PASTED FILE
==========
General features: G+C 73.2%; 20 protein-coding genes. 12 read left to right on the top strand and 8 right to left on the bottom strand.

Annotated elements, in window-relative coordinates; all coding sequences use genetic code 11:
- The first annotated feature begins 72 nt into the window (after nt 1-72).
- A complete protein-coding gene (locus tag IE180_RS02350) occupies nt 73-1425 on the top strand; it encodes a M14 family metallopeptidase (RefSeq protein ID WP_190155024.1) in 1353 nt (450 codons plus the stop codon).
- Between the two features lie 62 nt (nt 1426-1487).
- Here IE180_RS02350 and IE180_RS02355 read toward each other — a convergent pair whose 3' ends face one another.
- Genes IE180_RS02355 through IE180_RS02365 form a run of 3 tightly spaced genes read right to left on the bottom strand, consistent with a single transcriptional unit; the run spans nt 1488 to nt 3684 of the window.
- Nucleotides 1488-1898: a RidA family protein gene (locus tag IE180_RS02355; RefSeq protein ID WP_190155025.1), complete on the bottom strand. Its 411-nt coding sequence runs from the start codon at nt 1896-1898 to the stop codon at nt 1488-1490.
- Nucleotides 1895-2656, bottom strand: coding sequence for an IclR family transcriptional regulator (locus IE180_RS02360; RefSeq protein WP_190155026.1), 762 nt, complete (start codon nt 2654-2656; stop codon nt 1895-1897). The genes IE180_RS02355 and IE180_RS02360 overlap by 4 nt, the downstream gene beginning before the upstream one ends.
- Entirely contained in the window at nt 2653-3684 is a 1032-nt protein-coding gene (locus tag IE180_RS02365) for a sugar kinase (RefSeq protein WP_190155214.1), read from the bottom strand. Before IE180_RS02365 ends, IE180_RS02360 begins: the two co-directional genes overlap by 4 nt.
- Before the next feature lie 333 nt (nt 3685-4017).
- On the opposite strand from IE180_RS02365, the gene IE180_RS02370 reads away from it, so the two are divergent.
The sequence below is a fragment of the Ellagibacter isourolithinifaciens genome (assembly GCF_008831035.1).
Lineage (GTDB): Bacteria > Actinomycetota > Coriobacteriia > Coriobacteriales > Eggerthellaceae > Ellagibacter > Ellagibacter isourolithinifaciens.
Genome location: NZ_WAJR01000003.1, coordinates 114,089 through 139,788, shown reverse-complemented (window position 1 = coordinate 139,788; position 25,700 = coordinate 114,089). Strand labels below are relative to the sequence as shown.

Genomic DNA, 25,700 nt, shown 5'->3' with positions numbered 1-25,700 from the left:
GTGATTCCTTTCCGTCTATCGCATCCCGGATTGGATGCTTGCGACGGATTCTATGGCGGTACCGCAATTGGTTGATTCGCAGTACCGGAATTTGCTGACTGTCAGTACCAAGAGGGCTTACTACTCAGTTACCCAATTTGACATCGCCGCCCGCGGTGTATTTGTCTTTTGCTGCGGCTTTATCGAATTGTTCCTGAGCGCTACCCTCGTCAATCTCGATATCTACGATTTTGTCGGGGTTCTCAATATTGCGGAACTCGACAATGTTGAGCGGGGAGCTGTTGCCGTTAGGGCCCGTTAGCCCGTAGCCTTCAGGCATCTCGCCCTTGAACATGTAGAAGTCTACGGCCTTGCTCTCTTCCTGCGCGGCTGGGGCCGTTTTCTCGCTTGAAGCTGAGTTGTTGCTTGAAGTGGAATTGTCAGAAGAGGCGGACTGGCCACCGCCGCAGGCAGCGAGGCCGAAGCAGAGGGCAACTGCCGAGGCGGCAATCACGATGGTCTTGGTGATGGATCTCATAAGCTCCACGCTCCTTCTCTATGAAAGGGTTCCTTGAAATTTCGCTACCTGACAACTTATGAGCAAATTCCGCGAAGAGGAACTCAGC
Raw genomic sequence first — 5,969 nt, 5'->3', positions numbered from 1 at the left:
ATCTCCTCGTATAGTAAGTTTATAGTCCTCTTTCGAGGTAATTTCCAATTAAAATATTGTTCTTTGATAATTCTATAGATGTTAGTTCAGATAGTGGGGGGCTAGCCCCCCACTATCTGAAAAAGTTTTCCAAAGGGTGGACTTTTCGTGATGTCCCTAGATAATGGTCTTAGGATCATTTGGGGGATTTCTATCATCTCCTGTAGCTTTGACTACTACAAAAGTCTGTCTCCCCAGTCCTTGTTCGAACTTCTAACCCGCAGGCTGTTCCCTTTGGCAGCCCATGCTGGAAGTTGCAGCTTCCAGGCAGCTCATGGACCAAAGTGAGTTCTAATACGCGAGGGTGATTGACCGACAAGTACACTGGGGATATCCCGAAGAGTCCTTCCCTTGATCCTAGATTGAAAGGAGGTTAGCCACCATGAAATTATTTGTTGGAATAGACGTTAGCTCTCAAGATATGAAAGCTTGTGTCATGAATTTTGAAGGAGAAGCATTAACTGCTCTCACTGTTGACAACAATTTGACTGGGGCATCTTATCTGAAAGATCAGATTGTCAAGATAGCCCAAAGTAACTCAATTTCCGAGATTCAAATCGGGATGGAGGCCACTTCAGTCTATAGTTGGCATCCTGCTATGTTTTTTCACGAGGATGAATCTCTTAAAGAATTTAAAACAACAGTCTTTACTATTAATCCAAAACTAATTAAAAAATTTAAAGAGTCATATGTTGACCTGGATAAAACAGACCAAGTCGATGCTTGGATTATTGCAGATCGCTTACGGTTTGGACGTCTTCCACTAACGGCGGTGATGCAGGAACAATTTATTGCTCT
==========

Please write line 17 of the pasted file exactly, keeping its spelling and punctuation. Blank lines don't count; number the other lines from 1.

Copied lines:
GTGATTCCTTTCCGTCTATCGCATCCCGGATTGGATGCTTGCGACGGATTCTATGGCGGTACCGCAATTGGTTGATTCGCAGTACCGGAATTTGCTGACTGTCAGTACCAAGAGGGCTTACTACTCAGTTACCCAATTTGACATCGCCGCCCGCGGTGTATTTGTCTTTTGCTGCGGCTTTATCGAATTGTTCCTGAGCGCTACCCTCGTCAATCTCGATATCTACGATTTTGTCGGGGTTCTCAATATTGCGGAACTCGACAATGTTGAGCGGGGAGCTGTTGCCGTTAGGGCCCGTTAGCCCGTAGCCTTCAGGCATCTCGCCCTTGAACATGTAGAAGTCTACGGCCTTGCTCTCTTCCTGCGCGGCTGGGGCCGTTTTCTCGCTTGAAGCTGAGTTGTTGCTTGAAGTGGAATTGTCAGAAGAGGCGGACTGGCCACCGCCGCAGGCAGCGAGGCCGAAGCAGAGGGCAACTGCCGAGGCGGCAATCACGATGGTCTTGGTGATGGATCTCATAAGCTCCACGCTCCTTCTCTATGAAAGGGTTCCTTGAAATTTCGCTACCTGACAACTTATGAGCAAATTCCGCGAAGAGGAACTCAGC